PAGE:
Anti-Muslim Rhetoric and Its Violent Consequences

Published October 3, 2016

By Engy Abdelkader

It’s been a volatile summer for American Muslims.

In New York, an Imam and his assistant were brutally murdered outside a local mosque shortly following prayer services. In Oklahoma, a 37-year-old Arab American man was gunned down on his porch by his neighbor who presumed he was Muslim, less than an hour after contacting police to express fear that his soon-to-be murderer would harm him. The neighbor had previously run over the family’s matriarch with his vehicle, and then left the scene of the crime where the victim was seriously injured.

election2In Illinois, two American Muslim women were assaulted by another female in a parking lot. The perpetrator called them “ISIS” and bystanders encouraged her. In Texas, a caller threatened a local mosque, saying, “We will cut all of your heads off,” while describing Islam as a “violent religion” and calling for a “Christian crusade.” In South Carolina, a postcard threatened an attack against a mosque unless Dylan Roof, the white supremacist responsible for a mass shooting at a black church last year, was released.

And, that’s just a snapshot of the most egregious acts or threats of anti-Muslim violence reported in the news media during the first few weeks of August, 2016. The month commenced with Republican presidential nominee Donald Trump’s disparaging statements about Khizr and Ghazala Khan, Gold Star parents of an American Muslim soldier who lost his life while serving his country in a controversial war in Iraq, a war premised on a claim of WMDs that never were.

As you may recall, Khizr Khan had publicly criticized Mr. Trump at the Democratic National Convention for consistently attacking the character of the American Muslim community. He questioned Mr. Trump’s sacrifices for our nation and his knowledge of the U.S. Constitution while, now famously, offering to lend his copy after pulling it out from his suit jacket pocket. Significantly, the harrowing acts and threats of anti-Muslim violence described above fit a larger pattern that has emerged during the current 2016 U.S. presidential election season.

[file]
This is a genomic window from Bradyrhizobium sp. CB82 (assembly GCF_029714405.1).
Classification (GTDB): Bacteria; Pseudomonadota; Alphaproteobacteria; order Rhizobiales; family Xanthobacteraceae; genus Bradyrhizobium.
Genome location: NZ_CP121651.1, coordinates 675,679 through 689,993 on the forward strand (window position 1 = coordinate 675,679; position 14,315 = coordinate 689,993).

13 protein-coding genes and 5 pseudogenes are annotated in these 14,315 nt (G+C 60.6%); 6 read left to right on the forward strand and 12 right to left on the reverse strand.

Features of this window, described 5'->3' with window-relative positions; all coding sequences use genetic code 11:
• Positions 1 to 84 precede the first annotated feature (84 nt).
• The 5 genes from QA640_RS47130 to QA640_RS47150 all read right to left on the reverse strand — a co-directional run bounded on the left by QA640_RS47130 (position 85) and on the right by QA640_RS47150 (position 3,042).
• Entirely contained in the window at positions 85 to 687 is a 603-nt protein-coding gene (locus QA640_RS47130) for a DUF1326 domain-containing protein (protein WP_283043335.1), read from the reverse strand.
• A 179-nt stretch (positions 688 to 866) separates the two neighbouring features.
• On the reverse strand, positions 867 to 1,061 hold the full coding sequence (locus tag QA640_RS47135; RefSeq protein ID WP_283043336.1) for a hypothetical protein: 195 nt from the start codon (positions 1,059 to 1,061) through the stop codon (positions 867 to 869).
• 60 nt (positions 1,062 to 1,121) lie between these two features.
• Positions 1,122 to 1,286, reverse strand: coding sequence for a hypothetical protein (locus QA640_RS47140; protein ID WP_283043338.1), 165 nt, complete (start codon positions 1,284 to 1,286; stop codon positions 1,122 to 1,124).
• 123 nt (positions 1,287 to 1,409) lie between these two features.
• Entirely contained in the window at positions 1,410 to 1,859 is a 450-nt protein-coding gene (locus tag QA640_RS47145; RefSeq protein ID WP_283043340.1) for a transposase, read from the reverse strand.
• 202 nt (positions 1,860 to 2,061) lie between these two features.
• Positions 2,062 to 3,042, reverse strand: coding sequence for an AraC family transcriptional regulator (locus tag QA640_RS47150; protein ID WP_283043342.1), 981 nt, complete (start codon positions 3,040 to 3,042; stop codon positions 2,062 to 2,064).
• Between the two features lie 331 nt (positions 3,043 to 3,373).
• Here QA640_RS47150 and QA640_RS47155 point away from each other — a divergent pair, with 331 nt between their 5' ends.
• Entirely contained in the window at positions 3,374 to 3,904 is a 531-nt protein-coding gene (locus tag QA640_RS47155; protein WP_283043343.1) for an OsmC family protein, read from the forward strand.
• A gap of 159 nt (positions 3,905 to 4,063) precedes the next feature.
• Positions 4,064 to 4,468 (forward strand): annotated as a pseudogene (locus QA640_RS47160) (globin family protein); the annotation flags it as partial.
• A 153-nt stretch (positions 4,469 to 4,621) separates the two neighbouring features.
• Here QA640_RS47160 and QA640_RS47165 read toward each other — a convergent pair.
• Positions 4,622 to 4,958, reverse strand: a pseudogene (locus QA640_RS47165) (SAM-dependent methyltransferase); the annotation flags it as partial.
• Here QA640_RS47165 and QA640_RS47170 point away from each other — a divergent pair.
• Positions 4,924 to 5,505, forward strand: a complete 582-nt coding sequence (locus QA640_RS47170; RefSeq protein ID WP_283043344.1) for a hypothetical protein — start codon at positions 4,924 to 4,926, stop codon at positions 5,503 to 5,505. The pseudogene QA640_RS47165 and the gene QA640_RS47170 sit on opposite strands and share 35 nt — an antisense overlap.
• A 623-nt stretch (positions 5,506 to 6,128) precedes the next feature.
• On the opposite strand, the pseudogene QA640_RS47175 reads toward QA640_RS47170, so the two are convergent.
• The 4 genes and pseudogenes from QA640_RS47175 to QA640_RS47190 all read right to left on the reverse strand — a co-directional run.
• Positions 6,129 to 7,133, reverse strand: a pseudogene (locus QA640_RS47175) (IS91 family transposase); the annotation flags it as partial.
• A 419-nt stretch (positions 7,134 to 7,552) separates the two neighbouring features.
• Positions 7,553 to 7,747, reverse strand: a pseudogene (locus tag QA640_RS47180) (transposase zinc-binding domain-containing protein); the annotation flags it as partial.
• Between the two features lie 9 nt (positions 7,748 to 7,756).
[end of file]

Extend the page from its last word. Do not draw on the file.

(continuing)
election4Indeed, earlier this year, Georgetown University’s Bridge Initiative, where I research, write and speak about Islamophobia, released a study titled, When Islamophobia Turns Violent: The 2016 U.S. Presidential Elections. Our study examined the relationship between anti-Muslim political rhetoric by presidential candidates and acts and threats of violence targeting the minority faith community, from March 23, 2015 through March 2016.

We made the following key findings:

  • The 2016 U.S. presidential season began against a backdrop of already rising Islamophobia in 2015, threatening American Muslim religious freedom.
  • During the course of 2015, there were approximately 174 reported incidents of anti-Muslim violence and vandalism, including: 12 murders; 29 physical assaults; 50 threats against persons or institutions; 54 acts of vandalism or destruction of property; 8 arsons; and 9 shootings or bombings, among other incidents.
  • Anti-Muslim violence remained significantly higher in 2015 than pre- 9/11 levels with American Muslims approximately 6 to 9 times more likely to suffer such attacks. The number of incidents in 2015 is also higher than the total number of anti-Muslim hate crimes reported in 2014: 154.
  • In 2015, American Muslim men were twice as likely to be victims of physical assaults and 5 to 6 times more likely to be victims of murder than American Muslim women.
  • Since the first candidate announced his bid for the White House in March 2015, there have been approximately 180 reported incidents of anti-Muslim violence, including: 12 murders; 34 physical assaults; 49 verbal assaults or threats against persons and institutions; 56 acts of vandalisms or destruction of property; 9 arsons; and 8 shootings or bombings, among other incidents.election3
  • Since the start of the presidential election cycle, American Muslim men have been twice as likely to be victims of physical assaults and about 11 times more likely to be the victims of murder than their female counterparts.
  • Also during each period, Muslim murder victims were most likely to be aged 18 to 24.